Talk Abstract: Darkspace comes in a number of flavors. The best known are the large blocks of unallocated or unused address space such as those monitored by Caida, Wisconson, and others. These are considered particularly interesting because they should never (well hardly ever) be the destination for legitimate traffic. The US DoD owns a considerable amount of this kind of dark space, but the difficulties involved in accessing it have prevented consistent, long term monitoring. There is another flavor of darkspces that is much more common, but not well studied. This is the space between addresses in sparsely occupied networks. One would expect this dark space to be qualitatively and quantitatively different from completely unoccupied dark spaces for several reasons: * The space is known to be allocated and in use. This should result in a higher rate of deliberate, systematic scanning than might be expected in space believed to be unoccupied. * Even when addresses go out of use, a residue of activity involving the address is to be expected. * Small errors in addressing may result in probes into the space. For 14 months between February 2005 and March 2006, I had access to the traffic at the border of a /22 belonging to a no longer existing research organization in Halifax, NS. Over this period, only about a hundred addresses were ever occupied (as indicated by outbound traffic observed at the border). Some of these addresses were active for only brief periods, but have been excluded from the analysis. The remainder, about 900 addresses, can be considered as a small dark space. As part of a study of very low frequency (fewer that 10 source flows per outside IP address during the observation period) performed for the Canadian Security Establishment (CSE), I studied this traffic. The presentation will discuss the general characteristics of the data, contrasting the dark and light space characteristics. Of particular interest are transient hotspots where a specific darkspace address became a target for connection attempts on a specific port for a limited period of time only to fade back into obscurity later.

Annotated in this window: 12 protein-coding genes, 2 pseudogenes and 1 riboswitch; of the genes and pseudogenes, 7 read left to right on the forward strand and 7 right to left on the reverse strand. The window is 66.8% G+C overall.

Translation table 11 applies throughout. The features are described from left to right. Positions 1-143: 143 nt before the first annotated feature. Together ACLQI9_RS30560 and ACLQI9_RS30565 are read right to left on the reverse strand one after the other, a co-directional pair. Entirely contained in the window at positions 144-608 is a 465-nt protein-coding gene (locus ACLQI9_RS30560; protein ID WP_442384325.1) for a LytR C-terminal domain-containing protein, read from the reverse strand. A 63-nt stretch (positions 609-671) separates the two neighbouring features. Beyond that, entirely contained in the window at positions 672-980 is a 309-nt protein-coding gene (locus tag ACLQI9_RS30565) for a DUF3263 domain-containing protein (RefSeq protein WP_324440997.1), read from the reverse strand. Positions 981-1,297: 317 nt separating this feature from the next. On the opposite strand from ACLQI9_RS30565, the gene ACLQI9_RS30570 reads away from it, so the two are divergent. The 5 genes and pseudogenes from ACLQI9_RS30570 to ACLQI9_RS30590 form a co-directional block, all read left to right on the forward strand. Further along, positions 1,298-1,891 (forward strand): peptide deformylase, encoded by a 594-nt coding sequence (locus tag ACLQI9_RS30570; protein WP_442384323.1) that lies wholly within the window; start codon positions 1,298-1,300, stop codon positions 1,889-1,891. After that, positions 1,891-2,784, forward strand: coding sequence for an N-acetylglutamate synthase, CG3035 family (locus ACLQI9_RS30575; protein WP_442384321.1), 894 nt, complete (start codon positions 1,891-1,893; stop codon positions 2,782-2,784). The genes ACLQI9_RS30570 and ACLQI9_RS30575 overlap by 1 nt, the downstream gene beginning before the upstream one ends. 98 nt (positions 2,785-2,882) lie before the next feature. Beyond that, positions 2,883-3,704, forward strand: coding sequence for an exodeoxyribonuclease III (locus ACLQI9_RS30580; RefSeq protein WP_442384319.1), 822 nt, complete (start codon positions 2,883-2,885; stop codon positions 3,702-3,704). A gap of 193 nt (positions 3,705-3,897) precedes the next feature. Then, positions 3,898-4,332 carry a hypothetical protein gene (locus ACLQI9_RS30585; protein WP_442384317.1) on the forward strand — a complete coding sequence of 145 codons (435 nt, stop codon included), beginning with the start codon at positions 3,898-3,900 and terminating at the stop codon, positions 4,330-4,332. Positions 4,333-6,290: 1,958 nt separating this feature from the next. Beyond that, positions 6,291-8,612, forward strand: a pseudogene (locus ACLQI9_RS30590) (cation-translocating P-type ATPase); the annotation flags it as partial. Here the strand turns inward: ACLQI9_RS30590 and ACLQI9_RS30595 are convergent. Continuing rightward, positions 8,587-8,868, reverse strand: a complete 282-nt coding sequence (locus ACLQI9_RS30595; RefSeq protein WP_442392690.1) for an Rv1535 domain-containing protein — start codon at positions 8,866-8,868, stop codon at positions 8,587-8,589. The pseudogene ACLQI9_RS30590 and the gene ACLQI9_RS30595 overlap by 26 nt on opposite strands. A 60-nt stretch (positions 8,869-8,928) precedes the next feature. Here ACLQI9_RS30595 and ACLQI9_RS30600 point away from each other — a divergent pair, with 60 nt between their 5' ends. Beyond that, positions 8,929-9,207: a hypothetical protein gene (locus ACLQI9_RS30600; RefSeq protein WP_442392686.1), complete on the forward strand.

David Plonka (University of Wisconsin - Madison) Talk Title: A Rendevous-based Paradigm for Analysis of Solicited and Unsolicited Traffic